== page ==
nuts & bolts
maintenance & restoration One Size Does Not Fit All Weight Factors and Aircraft Per formance JOE CL AR K
remember an old flight instructor saying, “Everything you do in building an aircraft should keep the airplane as light as possible.” At the time, I thought he was being excessive. Certainly, any airplane should be powerful enough to fly anything I wanted to load. Like many things in life, at 18 I was too young to appreciate fully what he was trying to teach me. Later, I would understand. As we move into the exciting new world of light-sport aircraft (LSA), it is important to keep in mind what my first flight instructor, Charlie, was trying to teach me. Airplanes can only lift so much weight. Many factors play into just how much an airplane can lift. Certainly ambient atmospheric conditions are important, but wing area and engine horsepower also play vital roles in the equations. In context of the wing and engine, the formulas are simple. The more wing area available, the more the aircraft can lift. The same holds true of the engine; the more powerful, the more capable it is of lifting. This part of the lift equation can be simplified into the concept that to lift a certain load, either you need a large wing and a small engine, or you can use a small wing with a powerful engine. Corollary to this is the concept that with a large wing, you have the capability of flying at slow airspeeds. Alternatively, if you have a small wing and a powerful engine, you can lift the same payload, but you are going to be flying really fast to do so.
When it comes to building and flying airplanes, the question of performance becomes a huge jigsaw puzzle. What you might change in one area will affect two other areas, leading to multiple changes further down the line in the equation. Building an airplane, or more importantly designing one, becomes an exercise in compromise. Weight and balance play an important part in aircraft performance and handling characteristics. Inexperienced pilots tend to look at the performance figures of airplanes they dream of building or flying and compare them to what they know from flying other aircraft. Most pilots key on how fast the airplane flies, how far it will go, or how quickly it climbs. Engineers derived these performance figures based on the International Standard Atmospheric (ISA) conditions of 59°F and a barometric pressure of 29.92 inches of mercury. If the ambient conditions differ from ISA or the airplane is loaded beyond design limits, aircraft performance changes and safety may be affected. The degree of these changes depends on the differences. If conditions are hotter or air pressure is lower than 29.92 inches, the aircraft will not perform as advertised. The same holds true of the aircraft’s gross weight. When the airplane is overloaded, it will not fly correctly. The difference in how the airplane will fly is contained in the performance charts in the pilot’s operating handbook or information manual. In a “store-bought” airplane, the manufacturer bases performance charts on ISA and loading conditions of the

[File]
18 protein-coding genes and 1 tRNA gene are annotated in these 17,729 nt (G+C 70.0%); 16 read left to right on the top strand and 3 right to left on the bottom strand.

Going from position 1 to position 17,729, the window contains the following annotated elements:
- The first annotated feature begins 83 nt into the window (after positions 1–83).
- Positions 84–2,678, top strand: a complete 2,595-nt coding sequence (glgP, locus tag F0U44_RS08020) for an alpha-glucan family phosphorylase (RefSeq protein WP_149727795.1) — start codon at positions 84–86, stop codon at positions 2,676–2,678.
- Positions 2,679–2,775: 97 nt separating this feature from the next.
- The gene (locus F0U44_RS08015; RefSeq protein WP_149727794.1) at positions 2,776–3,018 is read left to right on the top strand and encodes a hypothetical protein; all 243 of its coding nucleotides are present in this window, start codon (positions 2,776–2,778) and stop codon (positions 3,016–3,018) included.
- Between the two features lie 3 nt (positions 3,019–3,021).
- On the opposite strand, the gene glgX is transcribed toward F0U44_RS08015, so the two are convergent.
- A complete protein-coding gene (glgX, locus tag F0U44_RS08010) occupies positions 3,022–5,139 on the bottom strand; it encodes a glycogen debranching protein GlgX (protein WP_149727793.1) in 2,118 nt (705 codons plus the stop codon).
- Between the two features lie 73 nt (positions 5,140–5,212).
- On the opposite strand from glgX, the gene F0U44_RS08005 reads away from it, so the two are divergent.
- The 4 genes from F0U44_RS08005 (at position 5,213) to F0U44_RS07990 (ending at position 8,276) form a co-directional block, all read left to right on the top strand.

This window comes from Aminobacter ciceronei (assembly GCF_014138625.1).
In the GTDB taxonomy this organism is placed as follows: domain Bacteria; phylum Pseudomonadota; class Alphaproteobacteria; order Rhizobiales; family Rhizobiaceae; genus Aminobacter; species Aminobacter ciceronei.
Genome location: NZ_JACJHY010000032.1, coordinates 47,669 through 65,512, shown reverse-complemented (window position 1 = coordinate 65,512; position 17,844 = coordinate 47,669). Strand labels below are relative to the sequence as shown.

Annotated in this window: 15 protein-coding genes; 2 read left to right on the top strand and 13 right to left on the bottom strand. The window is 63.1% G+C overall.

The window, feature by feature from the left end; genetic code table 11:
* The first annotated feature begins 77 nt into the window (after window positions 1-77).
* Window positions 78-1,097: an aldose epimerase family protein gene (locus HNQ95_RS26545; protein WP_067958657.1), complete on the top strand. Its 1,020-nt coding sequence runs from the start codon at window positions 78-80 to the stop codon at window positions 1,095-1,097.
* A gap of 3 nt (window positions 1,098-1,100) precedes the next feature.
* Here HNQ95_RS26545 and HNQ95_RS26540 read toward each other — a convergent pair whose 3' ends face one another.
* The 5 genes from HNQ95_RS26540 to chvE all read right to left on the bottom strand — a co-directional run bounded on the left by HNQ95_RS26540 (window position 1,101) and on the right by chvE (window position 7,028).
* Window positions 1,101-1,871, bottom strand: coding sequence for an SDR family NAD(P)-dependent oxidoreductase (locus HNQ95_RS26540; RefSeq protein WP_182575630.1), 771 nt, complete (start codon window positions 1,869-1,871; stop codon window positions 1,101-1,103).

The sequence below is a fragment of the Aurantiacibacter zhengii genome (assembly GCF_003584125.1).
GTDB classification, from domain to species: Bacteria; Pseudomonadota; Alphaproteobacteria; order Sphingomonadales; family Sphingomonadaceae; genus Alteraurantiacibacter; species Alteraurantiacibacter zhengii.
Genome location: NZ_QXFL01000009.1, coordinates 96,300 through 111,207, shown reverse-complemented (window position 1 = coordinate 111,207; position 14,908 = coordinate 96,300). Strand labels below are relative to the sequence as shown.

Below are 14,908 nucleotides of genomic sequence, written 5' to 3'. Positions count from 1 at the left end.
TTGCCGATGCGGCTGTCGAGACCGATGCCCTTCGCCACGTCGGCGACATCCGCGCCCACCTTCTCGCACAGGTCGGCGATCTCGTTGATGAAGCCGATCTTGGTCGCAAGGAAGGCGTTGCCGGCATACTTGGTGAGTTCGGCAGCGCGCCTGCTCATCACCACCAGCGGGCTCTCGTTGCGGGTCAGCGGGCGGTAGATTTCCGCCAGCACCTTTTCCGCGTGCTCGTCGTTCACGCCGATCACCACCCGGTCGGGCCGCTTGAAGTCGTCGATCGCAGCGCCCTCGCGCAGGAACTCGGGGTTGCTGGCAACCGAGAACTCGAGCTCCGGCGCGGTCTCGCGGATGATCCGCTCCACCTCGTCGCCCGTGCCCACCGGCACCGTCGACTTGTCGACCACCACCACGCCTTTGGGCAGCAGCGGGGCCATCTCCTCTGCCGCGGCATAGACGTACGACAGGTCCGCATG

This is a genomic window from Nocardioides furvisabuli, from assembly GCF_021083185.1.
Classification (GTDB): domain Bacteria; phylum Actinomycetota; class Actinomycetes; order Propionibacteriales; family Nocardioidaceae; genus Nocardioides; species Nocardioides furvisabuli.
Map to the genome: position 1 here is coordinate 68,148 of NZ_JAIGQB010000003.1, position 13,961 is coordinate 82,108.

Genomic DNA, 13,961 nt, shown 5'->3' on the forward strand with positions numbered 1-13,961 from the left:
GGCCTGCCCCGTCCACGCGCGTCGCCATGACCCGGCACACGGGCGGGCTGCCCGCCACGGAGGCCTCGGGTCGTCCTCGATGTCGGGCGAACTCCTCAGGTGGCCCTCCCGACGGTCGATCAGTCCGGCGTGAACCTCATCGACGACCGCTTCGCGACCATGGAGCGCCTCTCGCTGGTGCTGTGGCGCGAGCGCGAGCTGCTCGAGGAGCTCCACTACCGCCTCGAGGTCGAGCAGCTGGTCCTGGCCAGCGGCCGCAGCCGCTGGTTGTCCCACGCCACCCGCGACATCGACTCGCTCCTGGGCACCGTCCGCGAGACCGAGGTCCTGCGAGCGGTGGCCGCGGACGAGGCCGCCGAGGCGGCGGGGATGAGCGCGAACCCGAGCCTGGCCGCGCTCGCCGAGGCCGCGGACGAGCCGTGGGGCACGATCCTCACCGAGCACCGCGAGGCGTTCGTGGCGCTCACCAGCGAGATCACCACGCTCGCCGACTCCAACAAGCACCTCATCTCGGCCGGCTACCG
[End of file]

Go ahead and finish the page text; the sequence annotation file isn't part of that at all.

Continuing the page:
In terms of ambient atmospheric conditions, weight combined with high-density altitude has the potential to combine into a possibly dangerous situation for any pilot.
design’s gross weight with the center of gravity located within limits. In homebuilts, the engineering information can range the gamut from almost nothing to in-depth data rivaling the space shuttles. This is because of the nature of homebuilding; homebuilts do not have to conform to the stringent requirements of Part 23 of the Code of Federal Regulations. For
pilots, learning, knowing, and understanding weight and balance in relation to the performance envelope is key to realistic performance expectations and safety. In terms of ambient atmospheric conditions, weight combined with high-density altitude has the potential to combine into a possibly dangerous situation for any pilot. For the EAA Sport Aviation
maintenance & restoration inexperienced pilot, ﬂying an airplane out of a high-elevation airport on a hot day with a high gross weight can spell disaster. Couple the high-gross weight with improper loading of the aircraft and the equation becomes critical. The setup can complete a fatal accident scenario. Add a couple of more links to the accident chain such as a grass runway, poor visibility, high trees at the end of the runway, or too much wind or not enough wind, and you have all the components necessary for an accident.